Animal Assisted Therapy

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Animals have been constant companions, workers, and protectors at the side of humans for as long as anyone can remember. Horses help with travel, cats help keep mice out of the house, and dogs help herd cattle. However, the bond that can develop between four-legged animals and humans can be even more valuable than just helping get work done. A soldier coming home from war or a child scared to make friends can find solace and warmth in a special bond developed with animals through animal-assisted therapy. Animal-assisted therapy are therapy programs that involve using trained animals as a form of treatment to enhance an individual's physical, emotional and social well-being, thus improving self-esteem, reducing anxiety and facilitating healing ( source 1).

Animal-assisted therapy was first introduced in 1792 at a mental institute in England. From then on, many other institutes began experimenting with the therapy program to help treat certain disorders and in rehabilitation programs as some institutes. It was first introduced into programs in the United States in 1944 and since then has been growing in popularity as an effective way to aid in treatments (PDF 2). However, even with growing popularity, not much research has been done to conclusively confirm the measurable results and benefits of animal-assisted therapy. Through the research that has been conducted, it has, thus far, leaned to animal-assisted therapy being a reasonable and beneficial option for therapy.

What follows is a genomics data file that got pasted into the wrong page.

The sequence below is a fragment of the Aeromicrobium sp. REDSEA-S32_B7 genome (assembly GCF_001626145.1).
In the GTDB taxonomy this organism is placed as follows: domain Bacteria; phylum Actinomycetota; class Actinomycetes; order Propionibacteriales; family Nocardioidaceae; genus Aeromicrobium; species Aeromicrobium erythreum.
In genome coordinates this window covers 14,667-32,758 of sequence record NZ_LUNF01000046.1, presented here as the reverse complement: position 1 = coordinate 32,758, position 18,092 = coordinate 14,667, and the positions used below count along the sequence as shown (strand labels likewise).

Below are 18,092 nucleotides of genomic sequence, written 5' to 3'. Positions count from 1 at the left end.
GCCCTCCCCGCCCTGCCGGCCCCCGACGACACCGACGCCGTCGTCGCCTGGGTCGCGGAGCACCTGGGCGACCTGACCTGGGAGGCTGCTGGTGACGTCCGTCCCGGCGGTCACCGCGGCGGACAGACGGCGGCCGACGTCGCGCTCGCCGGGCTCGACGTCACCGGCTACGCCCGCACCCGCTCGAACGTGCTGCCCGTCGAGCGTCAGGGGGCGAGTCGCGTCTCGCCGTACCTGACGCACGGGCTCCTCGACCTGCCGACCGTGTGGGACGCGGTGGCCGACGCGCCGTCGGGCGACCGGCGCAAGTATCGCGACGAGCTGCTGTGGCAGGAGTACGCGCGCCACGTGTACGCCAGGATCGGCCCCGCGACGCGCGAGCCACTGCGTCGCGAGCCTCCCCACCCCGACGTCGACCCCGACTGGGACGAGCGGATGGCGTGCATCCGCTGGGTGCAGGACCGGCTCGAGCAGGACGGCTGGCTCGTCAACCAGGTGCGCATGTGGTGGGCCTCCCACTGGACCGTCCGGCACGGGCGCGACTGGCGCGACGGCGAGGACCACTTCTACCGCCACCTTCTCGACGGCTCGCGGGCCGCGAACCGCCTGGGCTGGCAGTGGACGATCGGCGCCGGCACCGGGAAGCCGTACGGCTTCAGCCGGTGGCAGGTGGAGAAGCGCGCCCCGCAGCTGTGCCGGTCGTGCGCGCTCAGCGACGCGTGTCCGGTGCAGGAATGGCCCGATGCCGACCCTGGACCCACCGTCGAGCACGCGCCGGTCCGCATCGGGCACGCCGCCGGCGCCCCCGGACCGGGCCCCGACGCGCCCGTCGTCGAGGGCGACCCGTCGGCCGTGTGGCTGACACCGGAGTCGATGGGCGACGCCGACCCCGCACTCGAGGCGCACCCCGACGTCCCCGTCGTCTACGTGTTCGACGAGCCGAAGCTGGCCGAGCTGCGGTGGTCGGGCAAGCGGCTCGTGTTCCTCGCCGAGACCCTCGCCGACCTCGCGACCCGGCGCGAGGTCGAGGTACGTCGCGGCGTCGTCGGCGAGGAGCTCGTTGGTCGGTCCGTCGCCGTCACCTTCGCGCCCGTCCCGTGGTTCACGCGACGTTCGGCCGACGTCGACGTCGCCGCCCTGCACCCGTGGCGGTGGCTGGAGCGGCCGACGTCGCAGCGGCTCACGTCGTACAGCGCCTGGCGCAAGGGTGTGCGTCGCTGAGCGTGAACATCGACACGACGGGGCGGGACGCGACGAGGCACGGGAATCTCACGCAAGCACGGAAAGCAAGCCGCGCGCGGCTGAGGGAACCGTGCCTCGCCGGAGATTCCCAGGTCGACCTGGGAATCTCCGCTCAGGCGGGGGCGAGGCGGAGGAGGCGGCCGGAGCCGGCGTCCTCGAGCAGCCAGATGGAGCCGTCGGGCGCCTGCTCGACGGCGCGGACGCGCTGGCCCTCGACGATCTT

Along with helping soldiers recover from post-traumatic stress and aiding in children becoming more confident, animal-assisted therapy also helps treat a variety of other health problems and mental disorders as well. For children, animals can take the role of bec...

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... of certain health problems and disorders is the basis on which animal-assisted therapy is built. Research has shown that pet ownership is beneficial to both the pet and owner. In the research, pet ownership has a relationship to cardiovascular health, a strengthened immune system, and a decrease in blood pressure and cholesterol levels (PDF 3). Studies have also shown that a constant animal companion lowers anxiety. By drawing attention outside, by having patients focus on the animals, anxiety, depression, pain, and anger can be mitigated.

References:

1. Weil, Andrew, M.D. "Wellness Therapies." Animal Assisted Therapy. N.p., n.d. Web. 24 Mar. 2014. .

2. Uyemura, Brandi. "The Truth About Animal-Assisted Therapy | Psych Central." Psych Central.com. Psych Central, 2011. Web. 30 Mar. 2014.
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